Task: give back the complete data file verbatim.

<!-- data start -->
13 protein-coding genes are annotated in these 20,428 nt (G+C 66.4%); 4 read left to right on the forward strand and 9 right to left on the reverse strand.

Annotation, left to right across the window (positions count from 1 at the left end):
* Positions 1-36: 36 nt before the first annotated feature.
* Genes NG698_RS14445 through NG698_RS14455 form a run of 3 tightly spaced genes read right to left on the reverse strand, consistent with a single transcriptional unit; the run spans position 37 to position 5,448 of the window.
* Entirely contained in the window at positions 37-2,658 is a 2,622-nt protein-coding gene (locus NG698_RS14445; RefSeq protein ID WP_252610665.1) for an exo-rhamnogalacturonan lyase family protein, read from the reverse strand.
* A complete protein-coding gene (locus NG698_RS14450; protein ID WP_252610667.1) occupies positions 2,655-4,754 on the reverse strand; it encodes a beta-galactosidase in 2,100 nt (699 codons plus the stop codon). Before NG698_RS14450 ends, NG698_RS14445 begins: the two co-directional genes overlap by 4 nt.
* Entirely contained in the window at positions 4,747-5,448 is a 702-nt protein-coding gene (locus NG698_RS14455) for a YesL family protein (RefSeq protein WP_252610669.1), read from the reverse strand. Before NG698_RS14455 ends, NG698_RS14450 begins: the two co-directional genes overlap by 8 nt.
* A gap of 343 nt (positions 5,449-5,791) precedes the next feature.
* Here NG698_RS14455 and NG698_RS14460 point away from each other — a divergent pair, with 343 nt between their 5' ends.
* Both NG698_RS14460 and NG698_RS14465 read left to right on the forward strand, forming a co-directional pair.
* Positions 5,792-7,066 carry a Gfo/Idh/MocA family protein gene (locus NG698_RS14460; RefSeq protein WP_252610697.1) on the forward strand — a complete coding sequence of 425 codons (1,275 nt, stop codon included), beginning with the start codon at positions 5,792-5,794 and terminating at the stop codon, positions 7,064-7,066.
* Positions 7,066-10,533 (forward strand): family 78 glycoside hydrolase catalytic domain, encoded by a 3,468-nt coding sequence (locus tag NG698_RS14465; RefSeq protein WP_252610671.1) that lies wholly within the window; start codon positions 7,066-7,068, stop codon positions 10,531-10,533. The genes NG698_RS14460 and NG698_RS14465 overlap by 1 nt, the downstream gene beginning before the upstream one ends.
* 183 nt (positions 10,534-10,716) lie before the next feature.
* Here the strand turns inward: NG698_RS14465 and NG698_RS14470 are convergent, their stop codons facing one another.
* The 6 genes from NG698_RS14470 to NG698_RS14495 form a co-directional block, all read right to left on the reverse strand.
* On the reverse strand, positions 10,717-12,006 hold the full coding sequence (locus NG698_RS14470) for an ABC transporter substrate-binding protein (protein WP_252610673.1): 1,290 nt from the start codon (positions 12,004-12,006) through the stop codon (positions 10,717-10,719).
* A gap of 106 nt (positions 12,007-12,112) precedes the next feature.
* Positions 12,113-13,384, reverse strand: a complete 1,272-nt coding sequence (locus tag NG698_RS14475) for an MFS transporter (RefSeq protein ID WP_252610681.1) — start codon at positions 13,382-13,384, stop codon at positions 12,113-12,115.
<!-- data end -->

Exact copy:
13 protein-coding genes are annotated in these 20,428 nt (G+C 66.4%); 4 read left to right on the forward strand and 9 right to left on the reverse strand.

Annotation, left to right across the window (positions count from 1 at the left end):
* Positions 1-36: 36 nt before the first annotated feature.
* Genes NG698_RS14445 through NG698_RS14455 form a run of 3 tightly spaced genes read right to left on the reverse strand, consistent with a single transcriptional unit; the run spans position 37 to position 5,448 of the window.
* Entirely contained in the window at positions 37-2,658 is a 2,622-nt protein-coding gene (locus NG698_RS14445; RefSeq protein ID WP_252610665.1) for an exo-rhamnogalacturonan lyase family protein, read from the reverse strand.
* A complete protein-coding gene (locus NG698_RS14450; protein ID WP_252610667.1) occupies positions 2,655-4,754 on the reverse strand; it encodes a beta-galactosidase in 2,100 nt (699 codons plus the stop codon). Before NG698_RS14450 ends, NG698_RS14445 begins: the two co-directional genes overlap by 4 nt.
* Entirely contained in the window at positions 4,747-5,448 is a 702-nt protein-coding gene (locus NG698_RS14455) for a YesL family protein (RefSeq protein WP_252610669.1), read from the reverse strand. Before NG698_RS14455 ends, NG698_RS14450 begins: the two co-directional genes overlap by 8 nt.
* A gap of 343 nt (positions 5,449-5,791) precedes the next feature.
* Here NG698_RS14455 and NG698_RS14460 point away from each other — a divergent pair, with 343 nt between their 5' ends.
* Both NG698_RS14460 and NG698_RS14465 read left to right on the forward strand, forming a co-directional pair.
* Positions 5,792-7,066 carry a Gfo/Idh/MocA family protein gene (locus NG698_RS14460; RefSeq protein WP_252610697.1) on the forward strand — a complete coding sequence of 425 codons (1,275 nt, stop codon included), beginning with the start codon at positions 5,792-5,794 and terminating at the stop codon, positions 7,064-7,066.
* Positions 7,066-10,533 (forward strand): family 78 glycoside hydrolase catalytic domain, encoded by a 3,468-nt coding sequence (locus tag NG698_RS14465; RefSeq protein WP_252610671.1) that lies wholly within the window; start codon positions 7,066-7,068, stop codon positions 10,531-10,533. The genes NG698_RS14460 and NG698_RS14465 overlap by 1 nt, the downstream gene beginning before the upstream one ends.
* 183 nt (positions 10,534-10,716) lie before the next feature.
* Here the strand turns inward: NG698_RS14465 and NG698_RS14470 are convergent, their stop codons facing one another.
* The 6 genes from NG698_RS14470 to NG698_RS14495 form a co-directional block, all read right to left on the reverse strand.
* On the reverse strand, positions 10,717-12,006 hold the full coding sequence (locus NG698_RS14470) for an ABC transporter substrate-binding protein (protein WP_252610673.1): 1,290 nt from the start codon (positions 12,004-12,006) through the stop codon (positions 10,717-10,719).
* A gap of 106 nt (positions 12,007-12,112) precedes the next feature.
* Positions 12,113-13,384, reverse strand: a complete 1,272-nt coding sequence (locus tag NG698_RS14475) for an MFS transporter (RefSeq protein ID WP_252610681.1) — start codon at positions 13,382-13,384, stop codon at positions 12,113-12,115.